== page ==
The investigation is expanding to cover other ethics charges against Alaska Gov. Sarah Palin, including the “harassment” of former Public Safety Commissioner Walt Monegan, who a legislative panel determined Palin fired unethically if not unlawfully (though the probe so far says she did violate the Alaska Executive Branch Ethics Act).
The investigator, Tim Petumenos, did not say who else is under scrutiny. But in two recent letters describing his inquiry, he cited the consolidation of complaints and the involvement of other officials as a reason for not going along with Palin’s request to make the examination of her activities more public.
Two other ethics complaints involving Palin are known. One, by activist Andree McLeod, alleges that state hiring practices were circumvented for a Palin supporter. The case is not related to Monegan’s firing. The other, by the Public Safety Employees Association, alleges that trooper Mike Wooten’s personnel file was illegally breached by state officials.
John Cyr, the PSEA executive director, said Monday the union plans to amend its complaint to be sure the board investigates “harassment” of Wooten as well.
Petumenos has not spoken to the press, in keeping with the secrecy of the state process. But he gave a rough description of the investigation’s course in two letters to an Anchorage attorney threatening a lawsuit over Palin’s effort to waive confidentiality.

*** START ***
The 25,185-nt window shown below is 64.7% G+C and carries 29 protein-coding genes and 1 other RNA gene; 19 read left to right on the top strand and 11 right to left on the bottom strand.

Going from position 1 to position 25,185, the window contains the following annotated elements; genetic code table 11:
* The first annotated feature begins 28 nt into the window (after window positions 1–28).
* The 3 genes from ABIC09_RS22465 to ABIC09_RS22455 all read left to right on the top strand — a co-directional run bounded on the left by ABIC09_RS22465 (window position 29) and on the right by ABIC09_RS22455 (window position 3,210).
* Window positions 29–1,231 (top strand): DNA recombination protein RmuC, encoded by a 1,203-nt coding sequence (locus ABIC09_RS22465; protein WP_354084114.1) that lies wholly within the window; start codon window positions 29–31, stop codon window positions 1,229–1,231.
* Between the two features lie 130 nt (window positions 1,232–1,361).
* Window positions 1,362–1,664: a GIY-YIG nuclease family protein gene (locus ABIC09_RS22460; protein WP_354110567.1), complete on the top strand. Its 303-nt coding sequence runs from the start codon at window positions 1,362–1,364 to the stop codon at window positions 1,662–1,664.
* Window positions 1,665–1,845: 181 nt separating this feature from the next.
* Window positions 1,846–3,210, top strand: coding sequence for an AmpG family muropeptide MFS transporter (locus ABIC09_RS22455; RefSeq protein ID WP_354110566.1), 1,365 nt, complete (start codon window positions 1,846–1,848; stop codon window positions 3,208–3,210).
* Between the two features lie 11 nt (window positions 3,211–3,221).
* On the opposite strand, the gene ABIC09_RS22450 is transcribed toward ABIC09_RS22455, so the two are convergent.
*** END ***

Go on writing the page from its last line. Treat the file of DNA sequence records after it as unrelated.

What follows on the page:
Attention is turning this week to the Personnel Board — the state’s official avenue for investigating ethics complaints — after release of the Legislature’s Troopergate investigation last Friday. The Legislature’s investigator concluded that Palin was within her rights to fire Monegan as public safety commissioner, but abused her power and broke the ethics law in joining her husband to push for the firing of Wooten, who was once married to the governor’s sister.
Meanwhile, via the HuffPo, AP reports that Palin’s rural adviser Rhonda McBride quit over the governor’s sorry record on hiring Native Alaskans.
State Sen. Al Kookesh, a Democrat, said Palin left the position unfilled her first year in office and ignored Native leaders’ suggestions on the selection process.
“We were really disappointed when an Alaska Native wasn’t appointed,” said Kookesh, a Tlingit Indian who held the job in a previous administration.
Natives bristled early in Palin’s administration when she named a white woman to a game board seat held by a Native for more than 25 years. An Athabascan Indian eventually was named to the post after protests.
Relations worsened after Palin didn’t remove a game board chairman who once suggested that Alaska Natives missed a meeting because they were drinking beer, seen as insensitive since the Alaska Native community has high rates of alcohol abuse.
Alaska Natives make up about 20 percent of the population.